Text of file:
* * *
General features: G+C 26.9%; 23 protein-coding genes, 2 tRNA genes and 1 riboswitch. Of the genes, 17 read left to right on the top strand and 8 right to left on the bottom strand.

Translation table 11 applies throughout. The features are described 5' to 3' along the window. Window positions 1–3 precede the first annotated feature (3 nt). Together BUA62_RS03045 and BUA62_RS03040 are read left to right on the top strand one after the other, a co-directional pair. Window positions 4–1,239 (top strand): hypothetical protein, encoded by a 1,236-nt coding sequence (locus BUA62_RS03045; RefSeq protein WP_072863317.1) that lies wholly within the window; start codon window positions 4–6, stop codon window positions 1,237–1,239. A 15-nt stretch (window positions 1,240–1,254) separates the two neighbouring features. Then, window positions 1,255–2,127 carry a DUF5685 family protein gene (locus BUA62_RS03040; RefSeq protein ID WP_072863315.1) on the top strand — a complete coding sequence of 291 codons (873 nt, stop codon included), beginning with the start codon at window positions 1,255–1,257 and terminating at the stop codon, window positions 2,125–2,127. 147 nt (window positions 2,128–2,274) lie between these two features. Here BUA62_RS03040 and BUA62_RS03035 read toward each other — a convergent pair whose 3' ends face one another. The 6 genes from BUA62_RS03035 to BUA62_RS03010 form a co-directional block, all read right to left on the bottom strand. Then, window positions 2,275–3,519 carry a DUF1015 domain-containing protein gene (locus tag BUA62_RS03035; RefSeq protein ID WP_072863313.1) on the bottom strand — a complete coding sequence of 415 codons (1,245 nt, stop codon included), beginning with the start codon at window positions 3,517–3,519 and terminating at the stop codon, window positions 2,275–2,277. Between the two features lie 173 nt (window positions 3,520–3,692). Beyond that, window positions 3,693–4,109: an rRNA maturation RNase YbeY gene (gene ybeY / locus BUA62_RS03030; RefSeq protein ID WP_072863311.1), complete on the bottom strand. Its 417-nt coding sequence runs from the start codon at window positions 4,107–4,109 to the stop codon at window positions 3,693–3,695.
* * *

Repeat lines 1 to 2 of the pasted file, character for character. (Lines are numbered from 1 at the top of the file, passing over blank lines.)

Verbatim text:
General features: G+C 26.9%; 23 protein-coding genes, 2 tRNA genes and 1 riboswitch. Of the genes, 17 read left to right on the top strand and 8 right to left on the bottom strand.

Translation table 11 applies throughout. The features are described 5' to 3' along the window. Window positions 1–3 precede the first annotated feature (3 nt). Together BUA62_RS03045 and BUA62_RS03040 are read left to right on the top strand one after the other, a co-directional pair. Window positions 4–1,239 (top strand): hypothetical protein, encoded by a 1,236-nt coding sequence (locus BUA62_RS03045; RefSeq protein WP_072863317.1) that lies wholly within the window; start codon window positions 4–6, stop codon window positions 1,237–1,239. A 15-nt stretch (window positions 1,240–1,254) separates the two neighbouring features. Then, window positions 1,255–2,127 carry a DUF5685 family protein gene (locus BUA62_RS03040; RefSeq protein ID WP_072863315.1) on the top strand — a complete coding sequence of 291 codons (873 nt, stop codon included), beginning with the start codon at window positions 1,255–1,257 and terminating at the stop codon, window positions 2,125–2,127. 147 nt (window positions 2,128–2,274) lie between these two features. Here BUA62_RS03040 and BUA62_RS03035 read toward each other — a convergent pair whose 3' ends face one another. The 6 genes from BUA62_RS03035 to BUA62_RS03010 form a co-directional block, all read right to left on the bottom strand. Then, window positions 2,275–3,519 carry a DUF1015 domain-containing protein gene (locus tag BUA62_RS03035; RefSeq protein ID WP_072863313.1) on the bottom strand — a complete coding sequence of 415 codons (1,245 nt, stop codon included), beginning with the start codon at window positions 3,517–3,519 and terminating at the stop codon, window positions 2,275–2,277. Between the two features lie 173 nt (window positions 3,520–3,692). Beyond that, window positions 3,693–4,109: an rRNA maturation RNase YbeY gene (gene ybeY / locus BUA62_RS03030; RefSeq protein ID WP_072863311.1), complete on the bottom strand. Its 417-nt coding sequence runs from the start codon at window positions 4,107–4,109 to the stop codon at window positions 3,693–3,695.